CARS HOMES JOBS

Report hits drug sweeps of black youths

Wednesday, October 17, 2012
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— Four drug sweeps that targeted Albany neighborhoods in the last six years unfairly sent young black men to prison for a third of their lives, according to the latest report from the Center for Law and Justice, Inc.

At a Tuesday morning news conference, Center Executive Director Alice Green presented findings from the report, titled “What Have We Done? Mass Incarceration and the Targeting of Albany’s Black Males by Federal, State and Local Authorities.” The center’s third and final report of the year asserts that structural racism was inherent in the Albany sweeps of 2006, 2009, 2010 and 2012.

Members of the city’s young black community have been sentenced to more than 600 years in prison for non-violent offenses as a result of these sweeps, according to the report.

“In essence, many of Albany’s black males were sentenced to serve a third of their young lives behind bars for merely having associated in one way or another — either through a phone call, by enjoying similar music, by attending the same social function, or through some other seemingly innocuous connection — with those suspected of criminal activity,” the report says.

The four drug sweeps targeted Albany street gangs known as the Jungle Junkies, the Original Gangsta Killas and the Bloods. The report contends that officials relied on prior felony conviction to weakly link defendants to alleged racketeering conspiracy.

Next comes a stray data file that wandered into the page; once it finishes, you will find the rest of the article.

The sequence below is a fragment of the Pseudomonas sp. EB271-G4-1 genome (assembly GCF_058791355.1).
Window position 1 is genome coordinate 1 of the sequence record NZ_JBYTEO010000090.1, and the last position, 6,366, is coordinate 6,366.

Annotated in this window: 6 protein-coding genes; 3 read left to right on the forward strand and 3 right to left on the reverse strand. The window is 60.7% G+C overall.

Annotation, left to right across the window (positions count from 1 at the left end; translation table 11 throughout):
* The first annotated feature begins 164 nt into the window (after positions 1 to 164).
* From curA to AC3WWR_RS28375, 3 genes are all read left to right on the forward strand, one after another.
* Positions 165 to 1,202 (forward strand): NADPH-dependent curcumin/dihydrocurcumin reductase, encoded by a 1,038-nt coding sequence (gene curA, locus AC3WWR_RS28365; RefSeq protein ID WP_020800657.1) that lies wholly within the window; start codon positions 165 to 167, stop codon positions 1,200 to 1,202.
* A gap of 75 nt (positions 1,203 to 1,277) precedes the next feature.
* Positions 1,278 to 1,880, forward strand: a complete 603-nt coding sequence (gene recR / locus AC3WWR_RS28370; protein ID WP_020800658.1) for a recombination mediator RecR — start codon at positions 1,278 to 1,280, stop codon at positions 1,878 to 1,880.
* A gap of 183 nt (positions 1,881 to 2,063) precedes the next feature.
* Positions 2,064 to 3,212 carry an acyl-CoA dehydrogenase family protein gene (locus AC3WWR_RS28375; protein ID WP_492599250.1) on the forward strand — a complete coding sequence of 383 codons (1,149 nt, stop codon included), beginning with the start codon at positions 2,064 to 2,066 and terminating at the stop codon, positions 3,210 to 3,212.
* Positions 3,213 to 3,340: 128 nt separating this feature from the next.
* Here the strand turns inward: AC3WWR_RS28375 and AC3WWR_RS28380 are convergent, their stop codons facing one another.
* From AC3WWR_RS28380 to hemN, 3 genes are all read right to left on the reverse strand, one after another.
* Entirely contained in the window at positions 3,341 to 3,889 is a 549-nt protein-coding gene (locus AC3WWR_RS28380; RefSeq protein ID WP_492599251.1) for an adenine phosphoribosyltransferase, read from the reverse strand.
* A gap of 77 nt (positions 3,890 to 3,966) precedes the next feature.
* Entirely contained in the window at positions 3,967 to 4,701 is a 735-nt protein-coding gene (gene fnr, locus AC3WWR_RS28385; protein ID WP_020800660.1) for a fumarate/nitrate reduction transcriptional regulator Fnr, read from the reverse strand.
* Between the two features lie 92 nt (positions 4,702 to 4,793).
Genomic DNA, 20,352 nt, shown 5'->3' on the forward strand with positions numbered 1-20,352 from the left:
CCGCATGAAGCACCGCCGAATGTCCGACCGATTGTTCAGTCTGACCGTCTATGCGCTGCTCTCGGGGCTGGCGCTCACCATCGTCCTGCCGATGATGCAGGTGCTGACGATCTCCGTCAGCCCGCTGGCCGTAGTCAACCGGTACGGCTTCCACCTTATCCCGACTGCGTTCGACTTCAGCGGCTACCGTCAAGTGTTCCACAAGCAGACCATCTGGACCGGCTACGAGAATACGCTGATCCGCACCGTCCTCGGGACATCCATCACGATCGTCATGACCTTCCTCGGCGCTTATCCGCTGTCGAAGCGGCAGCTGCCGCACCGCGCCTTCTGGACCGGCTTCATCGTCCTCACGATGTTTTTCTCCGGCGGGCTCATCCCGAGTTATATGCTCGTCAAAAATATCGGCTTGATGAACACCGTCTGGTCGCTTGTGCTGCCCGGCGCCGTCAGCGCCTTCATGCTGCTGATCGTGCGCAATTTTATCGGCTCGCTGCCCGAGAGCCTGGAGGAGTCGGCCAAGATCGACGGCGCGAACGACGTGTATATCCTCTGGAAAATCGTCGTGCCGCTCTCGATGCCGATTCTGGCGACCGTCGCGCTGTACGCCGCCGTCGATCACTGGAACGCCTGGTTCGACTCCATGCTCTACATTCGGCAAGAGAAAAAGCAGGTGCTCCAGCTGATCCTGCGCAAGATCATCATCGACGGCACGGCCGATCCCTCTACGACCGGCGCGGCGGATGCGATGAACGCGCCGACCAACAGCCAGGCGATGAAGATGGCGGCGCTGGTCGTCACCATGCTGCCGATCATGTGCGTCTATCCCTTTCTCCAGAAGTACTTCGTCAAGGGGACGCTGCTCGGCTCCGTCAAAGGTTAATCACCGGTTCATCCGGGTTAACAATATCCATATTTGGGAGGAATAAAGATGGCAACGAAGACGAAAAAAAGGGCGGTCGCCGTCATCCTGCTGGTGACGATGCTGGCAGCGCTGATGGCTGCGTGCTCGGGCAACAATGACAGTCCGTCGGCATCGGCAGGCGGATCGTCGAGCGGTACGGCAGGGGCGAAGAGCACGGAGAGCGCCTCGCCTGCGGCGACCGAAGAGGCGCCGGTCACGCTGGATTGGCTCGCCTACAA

The 2006 sweep targeted gang activity in the city’s Arbor Hill and West Hill neighborhoods. Of the 30 alleged gang members that were charged, 27 were black. Sixteen of them, none of whom was older than 21 at the time, pleaded guilty to a single charge of Racketeer Influenced and Corrupt Organizations conspiracy.

A second RICO sweep was conducted the city’s South End in 2009, with 25 members and associates of the OGKs charged. Next were the Bloods, 41 of whom were charged by state officials after a months-long investigation involving surveillance and wiretaps. The most recent raid was in March of this year, and resulted in 52 alleged gang members being charged.

The Center for Law and Justice closed out its report by calling on Gov. Andrew Cuomo to appoint a task force charged with assessing and addressing the impact of mass incarceration on the state’s minority communities. Community organizations will discuss the topic further at a forum to be held at the Unitarian Universalist Society in Albany at 6 p.m. Oct. 25.

 
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comments

October 17, 2012
6:29 a.m.
wmarincic says...

And those nice young boys are responsible for violence against innocent people. They are gang members not church members. There are more blacks going to jail for drugs because that is who the dealers are.... Yes there are some white dealers but they are mostly users. The police go to the highest probability of arrest and unfortunately that is Arbor Hill and The South End.

Those nice gang memberes were responsible for the suicides of 6 young girls in Schenectady and multiple shootings. Maybe you need to mentor these nice boys Alice and they wont be out there selling drugs and shooting people.

October 17, 2012
8:27 a.m.
stickyg says...

Just an ignorant article. The reporter must be black.

October 18, 2012